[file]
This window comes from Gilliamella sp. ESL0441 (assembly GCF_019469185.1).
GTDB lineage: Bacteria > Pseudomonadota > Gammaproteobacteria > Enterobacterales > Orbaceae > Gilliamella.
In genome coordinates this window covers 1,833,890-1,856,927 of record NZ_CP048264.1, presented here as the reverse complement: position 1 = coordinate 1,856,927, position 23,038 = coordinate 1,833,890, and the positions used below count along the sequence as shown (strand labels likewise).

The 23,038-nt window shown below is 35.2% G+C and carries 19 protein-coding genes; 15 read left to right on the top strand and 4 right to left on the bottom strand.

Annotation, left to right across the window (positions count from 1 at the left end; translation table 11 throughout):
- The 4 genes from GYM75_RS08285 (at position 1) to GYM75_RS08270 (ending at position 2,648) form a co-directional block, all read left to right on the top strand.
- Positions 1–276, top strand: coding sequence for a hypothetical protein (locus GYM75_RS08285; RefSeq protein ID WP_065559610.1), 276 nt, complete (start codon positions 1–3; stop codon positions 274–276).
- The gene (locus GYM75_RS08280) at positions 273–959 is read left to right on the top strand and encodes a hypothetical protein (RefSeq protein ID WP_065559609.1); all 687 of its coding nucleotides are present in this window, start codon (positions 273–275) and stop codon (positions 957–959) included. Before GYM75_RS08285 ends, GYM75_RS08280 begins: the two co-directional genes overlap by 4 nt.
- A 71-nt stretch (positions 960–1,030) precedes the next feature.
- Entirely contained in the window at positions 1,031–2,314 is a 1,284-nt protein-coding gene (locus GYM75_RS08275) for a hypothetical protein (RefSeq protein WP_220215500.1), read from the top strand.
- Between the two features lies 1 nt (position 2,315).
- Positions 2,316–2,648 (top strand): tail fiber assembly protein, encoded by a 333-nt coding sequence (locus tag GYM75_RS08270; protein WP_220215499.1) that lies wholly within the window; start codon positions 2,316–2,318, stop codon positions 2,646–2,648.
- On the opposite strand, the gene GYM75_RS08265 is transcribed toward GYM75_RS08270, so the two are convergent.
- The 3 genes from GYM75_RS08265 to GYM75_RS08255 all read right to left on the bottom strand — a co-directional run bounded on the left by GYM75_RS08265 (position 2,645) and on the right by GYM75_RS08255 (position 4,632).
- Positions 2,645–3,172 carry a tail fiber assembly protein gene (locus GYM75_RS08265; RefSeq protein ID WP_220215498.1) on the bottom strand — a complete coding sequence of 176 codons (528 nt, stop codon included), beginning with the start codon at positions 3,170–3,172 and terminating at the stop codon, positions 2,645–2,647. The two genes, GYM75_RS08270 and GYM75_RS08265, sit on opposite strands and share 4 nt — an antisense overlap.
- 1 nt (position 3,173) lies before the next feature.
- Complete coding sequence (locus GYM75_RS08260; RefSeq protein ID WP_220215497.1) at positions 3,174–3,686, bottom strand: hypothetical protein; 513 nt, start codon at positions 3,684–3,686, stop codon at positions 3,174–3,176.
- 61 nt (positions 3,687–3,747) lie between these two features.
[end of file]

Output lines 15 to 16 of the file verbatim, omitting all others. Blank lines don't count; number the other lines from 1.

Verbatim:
- Positions 2,645–3,172 carry a tail fiber assembly protein gene (locus GYM75_RS08265; RefSeq protein ID WP_220215498.1) on the bottom strand — a complete coding sequence of 176 codons (528 nt, stop codon included), beginning with the start codon at positions 3,170–3,172 and terminating at the stop codon, positions 2,645–2,647. The two genes, GYM75_RS08270 and GYM75_RS08265, sit on opposite strands and share 4 nt — an antisense overlap.
- 1 nt (position 3,173) lies before the next feature.